“All the nobility of the Crusader period visited Acre,” resumes Gal. “Whoever was important came to Acre, because it was the gateway to the Holy Land and the capital of the Crusader kingdom.”
The Hospitaller Knights built the fortress to care for the thousands of much humbler people who streamed through the city on their way to Jerusalem and other holy places – Christian pilgrims seeking a place to lay their heads. The pilgrims found accommodation, and medical care if needed, in the Citadel, as the fortress is sometimes called. The monk-knights also organized pilgrim groups and accompanied them on their way, for the roads were dangerous.
“What we did after the excavation, restoration and conservation of the site was to establish an experience of 5,000 years of history in Acre,” recounts Gal. “We decided to bring the history alive in those huge halls.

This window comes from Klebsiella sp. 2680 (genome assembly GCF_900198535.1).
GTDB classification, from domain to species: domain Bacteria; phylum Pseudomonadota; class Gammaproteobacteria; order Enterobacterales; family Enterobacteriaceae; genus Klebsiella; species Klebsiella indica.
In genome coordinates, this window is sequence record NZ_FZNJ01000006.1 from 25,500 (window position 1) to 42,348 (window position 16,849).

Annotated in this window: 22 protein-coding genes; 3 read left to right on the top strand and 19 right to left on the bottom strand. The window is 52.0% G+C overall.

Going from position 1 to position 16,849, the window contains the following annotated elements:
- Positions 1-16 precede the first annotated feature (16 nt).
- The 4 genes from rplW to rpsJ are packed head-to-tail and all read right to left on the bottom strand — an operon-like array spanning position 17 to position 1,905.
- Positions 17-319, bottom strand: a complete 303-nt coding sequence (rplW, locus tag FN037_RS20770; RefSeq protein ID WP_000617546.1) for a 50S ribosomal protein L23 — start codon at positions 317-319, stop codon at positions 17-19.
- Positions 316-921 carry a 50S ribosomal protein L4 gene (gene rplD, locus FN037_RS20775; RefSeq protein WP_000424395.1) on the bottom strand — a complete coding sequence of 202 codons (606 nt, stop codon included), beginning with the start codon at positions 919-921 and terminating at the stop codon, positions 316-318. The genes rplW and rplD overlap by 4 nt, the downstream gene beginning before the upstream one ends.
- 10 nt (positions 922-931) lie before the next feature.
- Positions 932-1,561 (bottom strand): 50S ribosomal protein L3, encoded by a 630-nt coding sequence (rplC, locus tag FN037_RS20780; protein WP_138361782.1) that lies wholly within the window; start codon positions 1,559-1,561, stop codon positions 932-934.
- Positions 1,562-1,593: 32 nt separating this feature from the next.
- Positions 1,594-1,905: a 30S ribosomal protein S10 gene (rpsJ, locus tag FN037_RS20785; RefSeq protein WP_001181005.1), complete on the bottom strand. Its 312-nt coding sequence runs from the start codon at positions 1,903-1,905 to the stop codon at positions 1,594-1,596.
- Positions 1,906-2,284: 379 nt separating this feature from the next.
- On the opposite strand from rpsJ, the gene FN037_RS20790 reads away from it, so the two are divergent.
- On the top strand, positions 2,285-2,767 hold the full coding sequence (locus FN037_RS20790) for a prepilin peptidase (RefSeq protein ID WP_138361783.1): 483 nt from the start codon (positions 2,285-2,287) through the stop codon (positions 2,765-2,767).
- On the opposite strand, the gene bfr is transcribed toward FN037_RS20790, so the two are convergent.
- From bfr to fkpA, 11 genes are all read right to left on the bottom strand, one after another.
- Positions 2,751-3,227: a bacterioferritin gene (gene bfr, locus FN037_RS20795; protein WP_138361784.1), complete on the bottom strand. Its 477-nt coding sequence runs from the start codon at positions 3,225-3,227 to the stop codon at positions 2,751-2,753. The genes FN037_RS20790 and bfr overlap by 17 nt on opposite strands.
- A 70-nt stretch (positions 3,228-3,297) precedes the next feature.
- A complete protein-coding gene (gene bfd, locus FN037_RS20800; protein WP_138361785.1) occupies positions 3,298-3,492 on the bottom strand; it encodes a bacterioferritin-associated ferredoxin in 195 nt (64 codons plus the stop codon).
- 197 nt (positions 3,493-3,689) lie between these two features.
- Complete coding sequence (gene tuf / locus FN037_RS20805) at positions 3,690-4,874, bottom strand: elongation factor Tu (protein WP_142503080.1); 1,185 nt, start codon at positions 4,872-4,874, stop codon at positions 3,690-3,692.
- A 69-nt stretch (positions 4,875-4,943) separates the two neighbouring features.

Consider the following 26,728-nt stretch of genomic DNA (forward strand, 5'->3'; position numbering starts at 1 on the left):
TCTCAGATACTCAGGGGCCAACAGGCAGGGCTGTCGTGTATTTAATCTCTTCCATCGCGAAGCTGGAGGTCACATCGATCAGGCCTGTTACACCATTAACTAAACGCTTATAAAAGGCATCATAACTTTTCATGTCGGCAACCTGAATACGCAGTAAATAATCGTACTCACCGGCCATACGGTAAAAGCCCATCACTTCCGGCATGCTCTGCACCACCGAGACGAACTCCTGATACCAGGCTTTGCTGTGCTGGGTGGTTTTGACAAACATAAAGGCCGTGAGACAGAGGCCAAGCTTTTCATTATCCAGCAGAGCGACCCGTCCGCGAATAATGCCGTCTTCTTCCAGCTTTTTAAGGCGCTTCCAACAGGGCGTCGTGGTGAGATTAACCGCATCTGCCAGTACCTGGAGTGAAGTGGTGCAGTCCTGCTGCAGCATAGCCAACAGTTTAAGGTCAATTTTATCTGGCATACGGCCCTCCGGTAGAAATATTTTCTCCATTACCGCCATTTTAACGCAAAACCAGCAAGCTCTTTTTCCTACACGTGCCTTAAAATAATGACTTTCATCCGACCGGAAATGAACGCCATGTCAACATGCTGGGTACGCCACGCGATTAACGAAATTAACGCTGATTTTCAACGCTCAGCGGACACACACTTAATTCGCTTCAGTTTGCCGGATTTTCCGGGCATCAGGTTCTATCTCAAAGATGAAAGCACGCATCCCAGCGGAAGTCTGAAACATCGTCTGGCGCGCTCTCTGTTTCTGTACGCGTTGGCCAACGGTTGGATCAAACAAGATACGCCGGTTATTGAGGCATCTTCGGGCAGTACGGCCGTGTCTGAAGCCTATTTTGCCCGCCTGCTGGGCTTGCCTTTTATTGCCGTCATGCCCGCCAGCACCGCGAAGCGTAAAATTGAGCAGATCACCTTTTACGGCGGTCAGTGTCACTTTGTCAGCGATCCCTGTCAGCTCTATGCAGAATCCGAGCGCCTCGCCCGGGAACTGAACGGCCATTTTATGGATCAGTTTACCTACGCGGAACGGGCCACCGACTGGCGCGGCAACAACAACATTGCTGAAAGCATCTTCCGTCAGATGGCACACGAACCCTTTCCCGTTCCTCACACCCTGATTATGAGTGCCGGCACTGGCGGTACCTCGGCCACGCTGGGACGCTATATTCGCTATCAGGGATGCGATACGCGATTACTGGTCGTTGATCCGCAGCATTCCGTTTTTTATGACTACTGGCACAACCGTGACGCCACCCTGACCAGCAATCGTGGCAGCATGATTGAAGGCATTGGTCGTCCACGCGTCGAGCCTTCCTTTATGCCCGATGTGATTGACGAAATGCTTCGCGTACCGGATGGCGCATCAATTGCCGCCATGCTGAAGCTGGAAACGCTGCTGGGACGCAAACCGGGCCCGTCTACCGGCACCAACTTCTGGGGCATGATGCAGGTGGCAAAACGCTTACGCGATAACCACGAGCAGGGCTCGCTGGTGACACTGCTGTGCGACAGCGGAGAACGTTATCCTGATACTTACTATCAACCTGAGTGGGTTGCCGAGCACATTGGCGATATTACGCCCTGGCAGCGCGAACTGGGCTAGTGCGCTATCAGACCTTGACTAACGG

Archeological artifacts from many historical periods are displayed at eye level. We found an entire sugar factory in the Citadel, with all the vessels and equipment they used; part of them are on display.
“I’ve been here since 1982, so I remember what we didn’t have and what we have today – a great difference.”
I will go on to view artifacts like an excavated Greek statue, Roman glassware and authentic dishes from which the Crusaders ate. The tour is enriched by screenings on the walls and even the floors, short segments of video explaining what you’re seeing, and the artisans market, where modern artisans mimic 12th-century arts.
I don the headset and begin the tour. Led by Gal, I walk through the sunlit inner courtyard dotted with Ottoman cannonballs and a Gothic column or two.